Working their way towards energy-efficient pacemakers that use light pulses to control the beating of the heart, scientists at New York's Stony Brook University recently developed optogenetic heart tissue - it contracts when exposed to light. More specifically, they took donor cells that had been modified to respond to light, and coupled them to conventional heart cells. A team from California's Stanford University, however, has now created actual optogenetic heart cells.
The researchers started by inserting DNA encoding a light-sensitive protein called channelrhodopsin-2 (ChR2) into human embryonic stem cells. These were then transformed into cardiomyocytes, the cells that cause the heart to beat by contracting. When the cells were exposed to a specific wavelength of blue light, the ChR2 caused tiny channels on their surface to open, allowing electrically charged sodium to flow in. The cells proceeded to contract, as the presence of the sodium ions is what would cause regular cardiomyocytes to contract under normal conditions, also.
Using a computer model, the scientists determined at which points on the heart the pacemaking cells should be injected, in order for it to contract in a natural fashion. A pacemaker emitting pulses of the proper wavelength of light would need to be located either within the heart, or in its immediate vicinity.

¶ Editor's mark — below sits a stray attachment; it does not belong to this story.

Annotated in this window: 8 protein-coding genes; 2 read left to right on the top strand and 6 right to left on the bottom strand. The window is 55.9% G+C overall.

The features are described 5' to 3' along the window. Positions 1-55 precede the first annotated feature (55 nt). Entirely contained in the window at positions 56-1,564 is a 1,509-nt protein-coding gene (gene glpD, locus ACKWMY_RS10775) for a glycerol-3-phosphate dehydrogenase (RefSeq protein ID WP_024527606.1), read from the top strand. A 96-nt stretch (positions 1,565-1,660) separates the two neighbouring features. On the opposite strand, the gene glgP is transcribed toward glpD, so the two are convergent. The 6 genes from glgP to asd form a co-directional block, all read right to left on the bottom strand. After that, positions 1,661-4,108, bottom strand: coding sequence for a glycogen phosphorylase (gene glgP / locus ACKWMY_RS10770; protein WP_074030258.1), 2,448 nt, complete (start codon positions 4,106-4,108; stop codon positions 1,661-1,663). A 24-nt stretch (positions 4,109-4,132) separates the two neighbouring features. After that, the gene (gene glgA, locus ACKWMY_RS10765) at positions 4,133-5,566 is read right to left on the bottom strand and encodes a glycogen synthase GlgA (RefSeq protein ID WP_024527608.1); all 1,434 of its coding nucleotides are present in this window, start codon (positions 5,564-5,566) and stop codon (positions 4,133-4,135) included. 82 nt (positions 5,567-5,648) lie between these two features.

Light-based pacemakers should theoretically use less battery power (so they could stay in longer), be more reliable, and wouldn't incorporate traditional pacemakers' electrodes, which can cause damage to the heart tissue in which they're implanted.
Although such devices may still be years away, Stanford project leader Oscar Abilez stated the optogenetic heart cells could also be valuable for research.
The team's findings were published today in Biophysical Journal.
The video below shows one of the pacemaking cells responding to light.
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